The Keystone XL Pipeline is a 1,200 mile pipeline project proposed by TC Energy, formerly known as TransCanada. The pipeline is expected to transport up to 830,000 barrels of crude oil a day from Alberta, Canada to refineries on the Gulf Coast of Texas. The proposed route would cut diagonally through Montana, the borders of North and South Dakota to connect to the Keystone Pipeline in Steele City, Nebraska. More notably, it would transport the dirtiest of fossil fuels—tarsands—directly through critical bodies of water, tribal treaty lands, family farms and ranches before being exported to overseas markets.
Alongside these directly impacted communities, the ACLU of Montana joins in solidarity in opposing the construction of the Keystone XL Pipeline.
We recognize that Indigenous people have been at the forefront of the fight for environmental justice and protection since time immemorial. Tribal Nations and communities are battling every day for the protection of their homelands and survival of ecosystems and ways of life. With no analysis of trust obligations, treaty rights, impact on hunting and fishing rights, water systems, and impact on sacred sights and cultural resources, the United States has failed to protect the rights of Indigenous people.
Further, TC Energy has failed to meaningfully consult with Tribal governments, in a manner that recognizes free, prior, and informed consent. We seek to uphold tribal sovereignty and the rights of Indigenous people to live safely in their homelands and honor the stewardship of Native people as keepers of sacred, cultural, and natural resources.
The Keystone XL Pipeline is a threat to public health and safety. This risky project poses a dire threat to rural and Tribal communities throughout the proposed route. Construction of the pipeline and or a spill from the project would cause irreparable and devastating impact to local communities and ecosystems. The proposed route will cross critical bodies of water that thousands of people across the country rely on for clean drinking water. Should the pipeline leak or spill, which they inevitably do, the pollution and risk will endanger the health and wellbeing of thousands of people. Access to clean water is a human right that should be honored and protected at all costs.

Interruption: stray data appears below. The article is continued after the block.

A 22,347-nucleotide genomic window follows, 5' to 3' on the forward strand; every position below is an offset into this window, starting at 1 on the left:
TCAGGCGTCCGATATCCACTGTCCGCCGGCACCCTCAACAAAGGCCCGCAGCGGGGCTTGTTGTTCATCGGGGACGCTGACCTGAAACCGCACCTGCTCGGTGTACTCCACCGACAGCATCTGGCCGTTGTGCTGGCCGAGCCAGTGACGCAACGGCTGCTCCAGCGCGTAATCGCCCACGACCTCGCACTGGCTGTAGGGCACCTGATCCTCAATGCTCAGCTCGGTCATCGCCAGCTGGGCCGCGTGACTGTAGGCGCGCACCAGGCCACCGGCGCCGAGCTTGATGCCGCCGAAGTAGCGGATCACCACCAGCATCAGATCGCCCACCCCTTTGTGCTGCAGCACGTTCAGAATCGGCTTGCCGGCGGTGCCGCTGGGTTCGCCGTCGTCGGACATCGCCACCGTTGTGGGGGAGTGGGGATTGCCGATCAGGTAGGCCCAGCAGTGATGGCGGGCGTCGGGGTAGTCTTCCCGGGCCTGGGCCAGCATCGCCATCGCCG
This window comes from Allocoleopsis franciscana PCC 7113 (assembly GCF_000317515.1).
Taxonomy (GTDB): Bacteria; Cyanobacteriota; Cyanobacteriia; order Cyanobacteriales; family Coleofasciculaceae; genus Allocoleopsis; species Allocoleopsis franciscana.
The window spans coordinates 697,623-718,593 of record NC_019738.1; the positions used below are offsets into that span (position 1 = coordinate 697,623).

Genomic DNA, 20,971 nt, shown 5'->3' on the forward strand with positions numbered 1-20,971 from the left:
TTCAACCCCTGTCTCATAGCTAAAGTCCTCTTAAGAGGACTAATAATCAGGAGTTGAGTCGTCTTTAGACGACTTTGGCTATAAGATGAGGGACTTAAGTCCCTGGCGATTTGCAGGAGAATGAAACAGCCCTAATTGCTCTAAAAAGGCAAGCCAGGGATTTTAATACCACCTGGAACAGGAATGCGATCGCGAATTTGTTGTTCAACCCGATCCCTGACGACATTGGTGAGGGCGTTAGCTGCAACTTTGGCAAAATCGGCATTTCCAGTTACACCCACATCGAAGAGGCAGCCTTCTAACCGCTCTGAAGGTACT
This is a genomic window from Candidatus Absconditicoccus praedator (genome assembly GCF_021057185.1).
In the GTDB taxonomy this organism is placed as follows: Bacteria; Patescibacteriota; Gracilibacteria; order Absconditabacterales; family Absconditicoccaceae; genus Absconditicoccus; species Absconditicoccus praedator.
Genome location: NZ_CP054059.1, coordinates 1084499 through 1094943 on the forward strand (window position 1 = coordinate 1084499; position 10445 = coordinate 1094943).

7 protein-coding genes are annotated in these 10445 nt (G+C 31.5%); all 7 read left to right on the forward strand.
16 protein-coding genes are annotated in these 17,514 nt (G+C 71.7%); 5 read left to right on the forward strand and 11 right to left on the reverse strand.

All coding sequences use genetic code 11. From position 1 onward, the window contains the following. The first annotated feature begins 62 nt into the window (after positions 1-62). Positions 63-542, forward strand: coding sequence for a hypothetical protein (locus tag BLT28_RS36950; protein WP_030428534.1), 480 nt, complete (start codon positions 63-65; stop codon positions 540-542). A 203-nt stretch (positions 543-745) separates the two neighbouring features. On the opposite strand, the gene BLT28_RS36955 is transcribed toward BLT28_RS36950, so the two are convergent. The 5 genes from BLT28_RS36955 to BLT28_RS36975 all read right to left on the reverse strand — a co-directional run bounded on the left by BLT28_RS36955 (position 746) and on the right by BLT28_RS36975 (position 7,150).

Additionally, construction of the pipeline causes an influx of workers to be housed in “man camps” that provide many unintended consequences for the wellness and safety of the community. With no assessment of the project’s harms, including links between man camps and increased violence against Indigenous women, the government fails to adequately address the social impacts of resource development and how it contributes to the risks and violence faced by Indigenous women and girls.
We are at a time where our world is grappling with the devastating impacts of climate change. Black, Indigenous, and people of color bear the brunt of climate change and are disproportionately impacted by projects such as these. The needs, problems, rights, and voices of Indigenous people are too easily ignored at every stage. We join them in solidarity in their fight against the Keystone XL Pipeline.